You have a huge passion for snowboarding, which as seen you going to Japan multiple times and loving it! Give us a run down of the last japan trip and how your snowboarding went.

Yes, I have a huge passion for snowboarding. My last trip to Japan was my third time there. My second visit was to Niseko. It is such a beautiful country. The landscape is awesome, the people are friendly and the snow is amazing!

This trip, though, was a bit different. I was recovering from a rather nasty broken ankle, and my last day there was going to be the 12 month mark for weight bearing on it.  I wasn’t expecting to be able to do much, in fact I was expecting to hurt myself on the first day and have my leg up for the rest of the trip. My movement was restricted so I was basically relearning how to snowboard again.

Our first night on arrival at Niseko it was snowing heavily, so we decided to start a day earlier than our ski pass and do some night boarding.  It was fantastic! My first time boarding at night, it was snowing and most of all, my ankle didn’t restrict my snowboarding.

The following days it continued to snow and we ended up hitting the mountain 2 or 3 times a day for several hours at a time, and night boarding every night.

The great thing with night boarding is there aren’t a lot of other people doing it, the beginner slopes were empty.  We had little competitions between ourselves to see who could get to the bottom the fastest.  By the end of the trip we were almost doing no turns and just pointing the boards straight towards the end.  It was some of the best fun I have ever had.

If you could go snowboarding anywhere in the world, where would you choose to go?

I have heard a lot about the Whistler and Revelstoke resorts, so I am planning to spend around 2 months in Canada having a look around.  As most of the resorts are along the highway between Vancouver and Calgary, I am thinking of doing a trip where I stop at each one for a few days along the way.

You do quite a bit of “off-season” training for snowboarding as well. tell us a bit about what the guys at Sheer put you through!

I have a practise board and jib setup for learning how to do rail slides, spins and soft landings. I got it from a company called Snowboard Addiction, they have training gear and excellent video tutorials.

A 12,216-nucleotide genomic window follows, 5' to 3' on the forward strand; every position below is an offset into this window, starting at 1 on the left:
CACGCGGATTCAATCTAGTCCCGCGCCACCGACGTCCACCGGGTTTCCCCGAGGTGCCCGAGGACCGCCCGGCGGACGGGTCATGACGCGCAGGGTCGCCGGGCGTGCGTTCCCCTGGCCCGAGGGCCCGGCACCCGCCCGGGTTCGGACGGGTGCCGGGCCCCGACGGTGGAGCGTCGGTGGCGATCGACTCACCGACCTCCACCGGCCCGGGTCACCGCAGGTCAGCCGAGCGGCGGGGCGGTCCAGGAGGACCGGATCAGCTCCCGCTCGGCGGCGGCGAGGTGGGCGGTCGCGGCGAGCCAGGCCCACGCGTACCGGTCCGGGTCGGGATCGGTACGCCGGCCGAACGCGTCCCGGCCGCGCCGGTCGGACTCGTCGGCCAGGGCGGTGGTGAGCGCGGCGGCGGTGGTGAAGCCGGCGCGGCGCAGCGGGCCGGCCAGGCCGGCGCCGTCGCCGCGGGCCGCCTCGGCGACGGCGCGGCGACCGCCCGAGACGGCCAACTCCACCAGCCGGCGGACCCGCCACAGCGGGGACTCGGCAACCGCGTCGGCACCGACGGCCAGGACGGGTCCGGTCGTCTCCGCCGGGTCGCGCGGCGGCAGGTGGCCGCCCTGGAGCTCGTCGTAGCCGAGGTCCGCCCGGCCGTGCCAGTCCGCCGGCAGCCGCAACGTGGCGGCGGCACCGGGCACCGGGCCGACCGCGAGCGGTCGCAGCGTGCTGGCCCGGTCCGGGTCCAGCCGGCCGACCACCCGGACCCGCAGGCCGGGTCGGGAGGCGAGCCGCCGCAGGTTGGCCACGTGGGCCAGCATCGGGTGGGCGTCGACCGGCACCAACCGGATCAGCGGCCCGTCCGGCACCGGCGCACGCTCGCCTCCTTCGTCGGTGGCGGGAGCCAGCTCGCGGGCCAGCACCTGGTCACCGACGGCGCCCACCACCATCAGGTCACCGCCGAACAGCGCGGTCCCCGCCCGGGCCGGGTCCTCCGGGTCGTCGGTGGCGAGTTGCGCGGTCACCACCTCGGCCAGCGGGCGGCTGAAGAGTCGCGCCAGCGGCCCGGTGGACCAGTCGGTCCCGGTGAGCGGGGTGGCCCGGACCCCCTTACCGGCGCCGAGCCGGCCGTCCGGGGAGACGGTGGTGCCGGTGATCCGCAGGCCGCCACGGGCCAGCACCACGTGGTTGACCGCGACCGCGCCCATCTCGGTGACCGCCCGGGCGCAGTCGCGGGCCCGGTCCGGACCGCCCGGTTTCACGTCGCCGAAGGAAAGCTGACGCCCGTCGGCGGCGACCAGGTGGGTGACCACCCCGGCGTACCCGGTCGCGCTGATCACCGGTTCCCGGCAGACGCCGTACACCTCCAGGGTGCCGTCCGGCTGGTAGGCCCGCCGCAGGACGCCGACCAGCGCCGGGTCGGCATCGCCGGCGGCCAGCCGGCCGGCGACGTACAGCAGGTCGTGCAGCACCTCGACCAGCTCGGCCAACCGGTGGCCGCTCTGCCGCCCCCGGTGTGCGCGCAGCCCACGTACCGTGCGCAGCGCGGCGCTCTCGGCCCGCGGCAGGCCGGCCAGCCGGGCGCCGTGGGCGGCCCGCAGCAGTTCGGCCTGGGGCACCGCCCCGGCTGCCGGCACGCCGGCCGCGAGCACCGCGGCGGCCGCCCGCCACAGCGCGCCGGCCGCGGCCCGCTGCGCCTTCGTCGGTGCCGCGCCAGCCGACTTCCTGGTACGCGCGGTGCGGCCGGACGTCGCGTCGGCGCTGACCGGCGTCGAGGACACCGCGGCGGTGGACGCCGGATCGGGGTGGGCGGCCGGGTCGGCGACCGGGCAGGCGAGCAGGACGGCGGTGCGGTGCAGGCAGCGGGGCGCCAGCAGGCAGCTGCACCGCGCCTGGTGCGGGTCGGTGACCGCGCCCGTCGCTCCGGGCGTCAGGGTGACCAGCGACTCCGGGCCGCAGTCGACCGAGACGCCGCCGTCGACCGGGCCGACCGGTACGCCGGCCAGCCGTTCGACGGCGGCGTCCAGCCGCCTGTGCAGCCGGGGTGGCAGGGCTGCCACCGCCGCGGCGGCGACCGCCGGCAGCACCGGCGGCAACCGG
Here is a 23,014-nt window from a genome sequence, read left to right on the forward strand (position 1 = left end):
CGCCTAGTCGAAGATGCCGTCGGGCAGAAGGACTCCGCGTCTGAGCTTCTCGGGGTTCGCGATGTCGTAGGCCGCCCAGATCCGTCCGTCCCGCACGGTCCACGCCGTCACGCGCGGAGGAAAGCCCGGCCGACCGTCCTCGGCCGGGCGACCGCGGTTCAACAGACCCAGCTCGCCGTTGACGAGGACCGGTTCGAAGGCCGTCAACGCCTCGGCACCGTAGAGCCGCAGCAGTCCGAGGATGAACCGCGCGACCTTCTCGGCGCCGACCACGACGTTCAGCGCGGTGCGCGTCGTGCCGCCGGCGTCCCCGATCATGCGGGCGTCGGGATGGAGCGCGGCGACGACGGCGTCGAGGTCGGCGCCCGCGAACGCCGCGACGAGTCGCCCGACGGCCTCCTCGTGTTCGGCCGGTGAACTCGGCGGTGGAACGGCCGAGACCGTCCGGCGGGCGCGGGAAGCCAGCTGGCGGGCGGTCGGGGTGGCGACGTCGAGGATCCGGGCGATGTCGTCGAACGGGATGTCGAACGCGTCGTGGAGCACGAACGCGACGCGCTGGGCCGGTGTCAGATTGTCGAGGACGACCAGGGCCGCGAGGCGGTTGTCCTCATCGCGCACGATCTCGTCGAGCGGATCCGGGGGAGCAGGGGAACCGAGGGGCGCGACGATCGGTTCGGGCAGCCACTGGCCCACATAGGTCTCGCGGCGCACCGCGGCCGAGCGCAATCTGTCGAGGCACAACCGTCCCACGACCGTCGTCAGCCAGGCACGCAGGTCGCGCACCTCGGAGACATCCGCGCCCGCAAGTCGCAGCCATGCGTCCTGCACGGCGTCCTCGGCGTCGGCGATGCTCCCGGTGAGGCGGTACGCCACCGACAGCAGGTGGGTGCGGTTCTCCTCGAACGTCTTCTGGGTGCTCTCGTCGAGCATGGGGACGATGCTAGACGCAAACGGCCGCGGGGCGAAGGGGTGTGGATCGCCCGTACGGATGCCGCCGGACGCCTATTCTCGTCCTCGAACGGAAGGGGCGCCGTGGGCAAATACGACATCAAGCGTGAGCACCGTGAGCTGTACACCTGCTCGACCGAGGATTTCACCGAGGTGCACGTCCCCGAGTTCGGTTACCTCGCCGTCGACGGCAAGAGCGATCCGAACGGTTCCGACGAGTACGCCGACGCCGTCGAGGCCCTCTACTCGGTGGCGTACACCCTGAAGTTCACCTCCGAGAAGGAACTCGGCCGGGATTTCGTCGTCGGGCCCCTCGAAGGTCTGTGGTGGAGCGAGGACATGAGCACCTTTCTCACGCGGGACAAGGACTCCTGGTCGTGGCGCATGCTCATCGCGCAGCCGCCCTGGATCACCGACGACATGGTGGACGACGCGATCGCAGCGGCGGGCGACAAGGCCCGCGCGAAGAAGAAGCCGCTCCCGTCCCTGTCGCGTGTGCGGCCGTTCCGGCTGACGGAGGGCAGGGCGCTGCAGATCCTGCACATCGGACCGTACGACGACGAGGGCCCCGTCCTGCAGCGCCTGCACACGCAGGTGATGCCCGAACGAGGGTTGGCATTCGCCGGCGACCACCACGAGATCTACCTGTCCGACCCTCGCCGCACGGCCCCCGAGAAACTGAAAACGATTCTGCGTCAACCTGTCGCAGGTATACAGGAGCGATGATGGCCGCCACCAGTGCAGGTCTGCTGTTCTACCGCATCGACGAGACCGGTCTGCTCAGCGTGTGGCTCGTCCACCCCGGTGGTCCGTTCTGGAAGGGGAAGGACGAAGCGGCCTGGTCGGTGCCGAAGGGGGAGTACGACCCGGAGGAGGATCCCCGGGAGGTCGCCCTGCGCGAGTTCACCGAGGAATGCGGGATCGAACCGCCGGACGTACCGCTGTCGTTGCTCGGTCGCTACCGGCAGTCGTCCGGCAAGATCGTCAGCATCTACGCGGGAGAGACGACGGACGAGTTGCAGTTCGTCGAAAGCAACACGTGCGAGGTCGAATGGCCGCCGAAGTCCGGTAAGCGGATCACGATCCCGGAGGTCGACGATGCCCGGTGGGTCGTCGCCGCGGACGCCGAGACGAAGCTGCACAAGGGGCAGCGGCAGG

About 3 months before a season, I bring my gear into the studio at Sheer Transformations and do some practise drills to get my legs back into shape, mainly the quads as I usually feel them the most after a long session on the slopes.  Maggie, who is also the person the who first introduced me to snowboarding, arranges a strength program to assist me.

Things like box jumps with a weighted vest then doing 180 spins off, squat holds and the leg press for basic strength then we would set up bosus and I would jump from one to the other while doing 180s and 360s to train for body rotation and landing control.  I would also bring one of my boards in and practise ollies and nollies with spins added here and there to get used to the flex of the board and how much effort was required to be successful with them.

Because of a previous ankle injury, you have spent a bit more time gaming! What do you find yourself playing most often?

I have a pretty powerful gaming rig and with the downtime while recovering from the broken ankle I put it to good use. I did a LOT of gaming.

Several years ago I setup a game server machine and ran 2 games on it.  One was a Minecraft server for my nephews, the other was a modified version of Arma 3 called Exile that I created for my friends, so I spent a little bit of time there.

The game I enjoyed the most during that time was an action RPG called Path of Exile.  The developers are constantly improving the game and every 3 months they start a new league.  The week I broke my ankle coincided with the start of one of these leagues and as I was non weight bearing for 8 weeks it was almost perfect timing.  I still play it now and probably will keep playing it for awhile yet, but just not with the same amount of time dedicated to it.

When I fully recover from my injuries I wish to continue with my plan I made a couple years ago, which was to go snowboarding every year and at a different country each time.  I saw a video of man that started jumps and tricks in the snow park on a snowboard at age 40, he is now 50 and absolutely killing it. When I saw that I said “I can do that, too.” So that is where my sights are now.